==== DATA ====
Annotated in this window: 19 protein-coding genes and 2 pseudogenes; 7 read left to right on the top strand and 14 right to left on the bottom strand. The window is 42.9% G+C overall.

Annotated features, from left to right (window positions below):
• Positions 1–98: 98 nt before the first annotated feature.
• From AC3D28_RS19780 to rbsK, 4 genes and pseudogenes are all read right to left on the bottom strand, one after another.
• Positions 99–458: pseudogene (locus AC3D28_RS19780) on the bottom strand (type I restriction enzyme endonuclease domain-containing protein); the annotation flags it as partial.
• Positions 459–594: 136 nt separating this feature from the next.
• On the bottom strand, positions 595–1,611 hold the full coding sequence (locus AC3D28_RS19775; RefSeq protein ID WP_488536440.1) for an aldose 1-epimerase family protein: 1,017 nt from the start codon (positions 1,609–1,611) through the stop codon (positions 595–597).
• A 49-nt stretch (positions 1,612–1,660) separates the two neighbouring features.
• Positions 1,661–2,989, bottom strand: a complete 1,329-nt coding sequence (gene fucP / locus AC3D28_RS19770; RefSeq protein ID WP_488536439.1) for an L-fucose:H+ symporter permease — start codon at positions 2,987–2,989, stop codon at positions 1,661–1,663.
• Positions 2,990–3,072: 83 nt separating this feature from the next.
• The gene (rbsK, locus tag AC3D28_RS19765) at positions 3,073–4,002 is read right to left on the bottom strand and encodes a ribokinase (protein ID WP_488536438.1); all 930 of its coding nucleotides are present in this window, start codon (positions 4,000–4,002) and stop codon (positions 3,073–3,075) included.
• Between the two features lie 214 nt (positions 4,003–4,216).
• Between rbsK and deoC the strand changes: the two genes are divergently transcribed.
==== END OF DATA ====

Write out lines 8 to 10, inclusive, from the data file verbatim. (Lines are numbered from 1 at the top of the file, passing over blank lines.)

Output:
• A 49-nt stretch (positions 1,612–1,660) separates the two neighbouring features.
• Positions 1,661–2,989, bottom strand: a complete 1,329-nt coding sequence (gene fucP / locus AC3D28_RS19770; RefSeq protein ID WP_488536439.1) for an L-fucose:H+ symporter permease — start codon at positions 2,987–2,989, stop codon at positions 1,661–1,663.
• Positions 2,990–3,072: 83 nt separating this feature from the next.